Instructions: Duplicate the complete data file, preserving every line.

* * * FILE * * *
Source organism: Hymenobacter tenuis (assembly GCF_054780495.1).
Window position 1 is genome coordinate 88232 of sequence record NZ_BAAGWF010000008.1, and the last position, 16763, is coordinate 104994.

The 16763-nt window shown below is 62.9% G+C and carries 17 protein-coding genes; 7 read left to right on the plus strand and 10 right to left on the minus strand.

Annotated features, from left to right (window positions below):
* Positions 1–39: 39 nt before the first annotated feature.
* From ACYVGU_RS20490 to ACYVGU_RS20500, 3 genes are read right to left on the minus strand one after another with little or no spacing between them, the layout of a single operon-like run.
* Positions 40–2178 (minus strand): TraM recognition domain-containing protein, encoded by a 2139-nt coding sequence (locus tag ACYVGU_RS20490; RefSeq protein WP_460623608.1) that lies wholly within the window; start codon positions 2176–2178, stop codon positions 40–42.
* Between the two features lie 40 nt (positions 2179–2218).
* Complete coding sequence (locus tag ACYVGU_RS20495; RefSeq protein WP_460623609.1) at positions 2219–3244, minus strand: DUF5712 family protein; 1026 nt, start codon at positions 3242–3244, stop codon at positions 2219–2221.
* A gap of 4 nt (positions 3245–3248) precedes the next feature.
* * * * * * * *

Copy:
Source organism: Hymenobacter tenuis (assembly GCF_054780495.1).
Window position 1 is genome coordinate 88232 of sequence record NZ_BAAGWF010000008.1, and the last position, 16763, is coordinate 104994.

The 16763-nt window shown below is 62.9% G+C and carries 17 protein-coding genes; 7 read left to right on the plus strand and 10 right to left on the minus strand.

Annotated features, from left to right (window positions below):
* Positions 1–39: 39 nt before the first annotated feature.
* From ACYVGU_RS20490 to ACYVGU_RS20500, 3 genes are read right to left on the minus strand one after another with little or no spacing between them, the layout of a single operon-like run.
* Positions 40–2178 (minus strand): TraM recognition domain-containing protein, encoded by a 2139-nt coding sequence (locus tag ACYVGU_RS20490; RefSeq protein WP_460623608.1) that lies wholly within the window; start codon positions 2176–2178, stop codon positions 40–42.
* Between the two features lie 40 nt (positions 2179–2218).
* Complete coding sequence (locus tag ACYVGU_RS20495; RefSeq protein WP_460623609.1) at positions 2219–3244, minus strand: DUF5712 family protein; 1026 nt, start codon at positions 3242–3244, stop codon at positions 2219–2221.
* A gap of 4 nt (positions 3245–3248) precedes the next feature.